Evol Ecol Res 18: 693-707 (2017) Full PDF if your library subscribes.
Physiological constraints on long-term population cycles: a broad-scale view
David M. Anderson and James F. Gillooly
Department of Biology, University of Florida, Gainesville, Florida, USA
Correspondence: D.M. Anderson, Department of Biology, University of Florida, 220 Bartram Hall, PO Box 118525, Gainesville, FL 32611-8525, USA. email: email@example.com
Background: Long-term cycles in animal abundance impact the dynamics of most major ecosystems, yet the drivers of broad-scale variability in these cycles are unclear.
Aim: Examine potential relationships between the period of long-term population cycles and key life-history traits (generation time and its primary determinants – body mass and body temperature) across a broad range of primary consumer taxa (protists, zooplankton, insects, mammals, and birds).
Results: We find that long-term cycle periods vary predictably with generation time, body mass and temperature. Cycle periods decreased exponentially with increasing body temperature, and increased as a power law with increasing body mass.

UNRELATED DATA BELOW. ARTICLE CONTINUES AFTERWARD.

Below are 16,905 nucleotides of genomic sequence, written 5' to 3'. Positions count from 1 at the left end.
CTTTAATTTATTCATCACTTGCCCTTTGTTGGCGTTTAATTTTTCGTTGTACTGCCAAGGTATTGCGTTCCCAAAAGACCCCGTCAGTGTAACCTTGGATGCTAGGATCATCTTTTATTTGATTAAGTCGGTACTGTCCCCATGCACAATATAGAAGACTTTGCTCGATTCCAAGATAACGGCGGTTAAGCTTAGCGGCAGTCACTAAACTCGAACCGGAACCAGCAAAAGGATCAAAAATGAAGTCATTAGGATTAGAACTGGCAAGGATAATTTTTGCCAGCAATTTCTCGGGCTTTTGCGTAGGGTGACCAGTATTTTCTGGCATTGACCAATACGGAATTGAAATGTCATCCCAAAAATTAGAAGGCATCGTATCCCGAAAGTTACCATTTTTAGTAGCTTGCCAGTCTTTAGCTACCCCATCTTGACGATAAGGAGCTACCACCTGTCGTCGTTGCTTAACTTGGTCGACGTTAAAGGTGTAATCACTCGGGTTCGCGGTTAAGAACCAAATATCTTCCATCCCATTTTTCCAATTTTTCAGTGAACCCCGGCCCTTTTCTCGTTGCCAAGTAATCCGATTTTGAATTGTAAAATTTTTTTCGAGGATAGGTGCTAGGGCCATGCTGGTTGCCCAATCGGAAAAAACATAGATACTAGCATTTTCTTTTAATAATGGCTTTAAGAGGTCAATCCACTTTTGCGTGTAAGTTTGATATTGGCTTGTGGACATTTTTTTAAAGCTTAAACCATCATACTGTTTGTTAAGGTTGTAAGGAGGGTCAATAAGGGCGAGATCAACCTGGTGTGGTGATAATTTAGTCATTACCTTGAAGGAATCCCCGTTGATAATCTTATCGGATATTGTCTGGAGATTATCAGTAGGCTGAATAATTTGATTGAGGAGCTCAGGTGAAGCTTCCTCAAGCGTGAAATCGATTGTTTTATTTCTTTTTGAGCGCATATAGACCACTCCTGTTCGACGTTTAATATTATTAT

Conclusions: These scaling relationships appear more consistent with predictions from models of population dynamics based on maternal effects than with those based on specialized consumer–resource interactions. More generally, the results provide a basis for understanding how changes in the size structure of populations, or the environmental temperatures populations experience, may affect their dynamics.
Keywords: macroecology, metabolic theory, population dynamics, climate change, global warming, scaling.
DOWNLOAD A FREE, FULL PDF COPY
IF you are connected using the IP of a subscribing institution (library, laboratory, etc.)
or through its VPN.
© 2017 David M. Anderson. All EER articles are copyrighted by their authors. All authors endorse, permit and license Evolutionary Ecology Ltd. to grant its subscribing institutions/libraries the copying privileges specified below without additional consideration or payment to them or to Evolutionary Ecology, Ltd. These endorsements, in writing, are on file in the office of Evolutionary Ecology, Ltd. Consult authors for permission to use any portion of their work in derivative works, compilations or to distribute their work in any commercial manner.
Subscribing institutions/libraries may grant individuals the privilege of making a single copy of an EER article for non-commercial educational or non-commercial research purposes. Subscribing institutions/libraries may also use articles for non-commercial educational purposes by making any number of copies for course packs or course reserve collections. Subscribing institutions/libraries may also loan single copies of articles to non-commercial libraries for educational purposes.
All copies of abstracts and articles must preserve their copyright notice without modification.